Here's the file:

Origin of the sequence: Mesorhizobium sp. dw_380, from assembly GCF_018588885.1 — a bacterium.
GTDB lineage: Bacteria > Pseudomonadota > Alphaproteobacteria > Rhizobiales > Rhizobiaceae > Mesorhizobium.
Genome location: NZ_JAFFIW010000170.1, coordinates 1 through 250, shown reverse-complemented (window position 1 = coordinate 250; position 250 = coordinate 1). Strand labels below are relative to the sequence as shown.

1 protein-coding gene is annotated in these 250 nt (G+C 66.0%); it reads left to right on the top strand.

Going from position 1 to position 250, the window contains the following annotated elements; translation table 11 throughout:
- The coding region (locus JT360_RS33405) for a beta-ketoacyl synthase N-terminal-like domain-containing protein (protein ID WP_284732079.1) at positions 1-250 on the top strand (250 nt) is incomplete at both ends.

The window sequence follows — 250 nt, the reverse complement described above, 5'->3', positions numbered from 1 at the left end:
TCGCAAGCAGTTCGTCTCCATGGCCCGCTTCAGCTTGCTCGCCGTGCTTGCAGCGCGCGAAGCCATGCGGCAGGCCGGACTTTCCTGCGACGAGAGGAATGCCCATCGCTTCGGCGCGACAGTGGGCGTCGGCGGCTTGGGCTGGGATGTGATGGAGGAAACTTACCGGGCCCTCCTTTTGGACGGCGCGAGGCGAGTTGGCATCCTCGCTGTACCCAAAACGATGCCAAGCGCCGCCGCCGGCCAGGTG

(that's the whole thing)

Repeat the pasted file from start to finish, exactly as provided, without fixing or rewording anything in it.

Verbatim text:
Origin of the sequence: Mesorhizobium sp. dw_380, from assembly GCF_018588885.1 — a bacterium.
GTDB lineage: Bacteria > Pseudomonadota > Alphaproteobacteria > Rhizobiales > Rhizobiaceae > Mesorhizobium.
Genome location: NZ_JAFFIW010000170.1, coordinates 1 through 250, shown reverse-complemented (window position 1 = coordinate 250; position 250 = coordinate 1). Strand labels below are relative to the sequence as shown.

1 protein-coding gene is annotated in these 250 nt (G+C 66.0%); it reads left to right on the top strand.

Going from position 1 to position 250, the window contains the following annotated elements; translation table 11 throughout:
- The coding region (locus JT360_RS33405) for a beta-ketoacyl synthase N-terminal-like domain-containing protein (protein ID WP_284732079.1) at positions 1-250 on the top strand (250 nt) is incomplete at both ends.

The window sequence follows — 250 nt, the reverse complement described above, 5'->3', positions numbered from 1 at the left end:
TCGCAAGCAGTTCGTCTCCATGGCCCGCTTCAGCTTGCTCGCCGTGCTTGCAGCGCGCGAAGCCATGCGGCAGGCCGGACTTTCCTGCGACGAGAGGAATGCCCATCGCTTCGGCGCGACAGTGGGCGTCGGCGGCTTGGGCTGGGATGTGATGGAGGAAACTTACCGGGCCCTCCTTTTGGACGGCGCGAGGCGAGTTGGCATCCTCGCTGTACCCAAAACGATGCCAAGCGCCGCCGCCGGCCAGGTG